The Early Word: A Budget You Needn’t Take with Prozac…?
EDITORS NOTE: This story, originally published May 19, 2014, has been republished on May 22, 2014 to reflect additional reporting and details. The below is an archive of the original post, collapsed for visual tidiness. You may access it by clicking the “continue reading” text below.
UPDATED 5:42PM: To reflect a correction. Stabilization funds proposed for the budget is $2.8 million, not 2.1 and budget growth is 1.8% not 1.6%.
SPRINGFIELD—Less gloomy than usual, the annual release of the municipal budget by Mayor Domenic Sarno seemingly promised a bit of relief after years of cuts, layoffs, squeezing and, sometimes budget gimmicks.
The early word on Sarno’s budget for Fiscal Year 2015 was largely positive, despite beginning in difficult circumstances. Sarno touted that the his budget only relied on $2.8 million in transfers from stabilization reserves, which was looked on approvingly by City Council President Michael Fenton, one of the body’s most voracious fiscal hawks.
The presentation, held in the School Committee meeting room, the one-time aldermanic chamber when the Council had an upper house, focused largely on the positives, including academy classes for the police and fire.
Flanked by Fenton, Budget Director Jennifer Winkler and Chief Administrative and Financial Officer T.J. Plante, Sarno delivered perhaps the most upbeat budget of his time as mayor, leaving even skeptics at a loss to complain. However, it is also probably the last budget Sarno will deliver before, what, if any field develops to challenge him in next year’s mayoral election.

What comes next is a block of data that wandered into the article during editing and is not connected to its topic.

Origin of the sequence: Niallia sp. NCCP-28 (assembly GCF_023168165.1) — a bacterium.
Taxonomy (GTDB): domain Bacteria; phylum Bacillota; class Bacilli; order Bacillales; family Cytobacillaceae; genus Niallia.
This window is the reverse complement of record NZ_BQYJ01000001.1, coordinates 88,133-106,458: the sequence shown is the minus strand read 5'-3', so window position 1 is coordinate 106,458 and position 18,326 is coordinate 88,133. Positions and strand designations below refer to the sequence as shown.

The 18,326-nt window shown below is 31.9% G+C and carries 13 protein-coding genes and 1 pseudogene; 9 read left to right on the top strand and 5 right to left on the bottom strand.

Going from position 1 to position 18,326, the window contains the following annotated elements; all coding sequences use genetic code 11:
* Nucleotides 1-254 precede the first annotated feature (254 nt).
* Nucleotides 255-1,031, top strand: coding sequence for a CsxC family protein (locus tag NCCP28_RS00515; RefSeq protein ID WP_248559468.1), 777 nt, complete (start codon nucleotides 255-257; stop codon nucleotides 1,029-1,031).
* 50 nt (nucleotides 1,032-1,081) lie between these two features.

More details will emerge when the City Council receives the budget tonight, the plan calls for $581 million in spending. A release accompanying the presentation said the city will spend $337 million within the schools budget, typifying the schools’ overwhelming share of the budget the School Committee controls that money. School-related expenses on the city side of the budget include nearly $24 million on busing and another $1 million on adult education and leases. The upbeat news on the city side is an ironic twist given that the school budget has recently run into some minor financial issues.
In perhaps a sign that this budget was a different, questions from the press were limited and the presentation itself was short. The highlights Sarno mentioned such as police, fire, libraries and, notably, terrace mowing, in some ways reflect the highest-profile controversies in the budget over the last few years since the fiscal crisis erupted and nearly torn asunder the city’s fiscal situation again.
The mayor said the budget-writing process began with a $21 million deficit, and, if the figures provided prove true, was reduced to only $2.8 million, which reserves will plug. Speaking to reporters after the presentation, Fenton said minimal use of reserves was “excellent news.” No layoffs are included in the budget and the accompanying releases suggested that staffing would remain level overall, rather than rely heavily on attrition of the city workforce in lieu of layoffs.
Some hiring is expected. The city will hold an academy class of 26 patrolmen, with the option of 13 more. Critically, the fire department, whose staffing levels have been decimated after ten years of fiscal instability, is expected to hire 20 more firefighters. Not made clear at the presentation was whether, after retirements and other opened slots, these public safety hires reflected any net increase or even maintenance of current staffing in the police and fire department.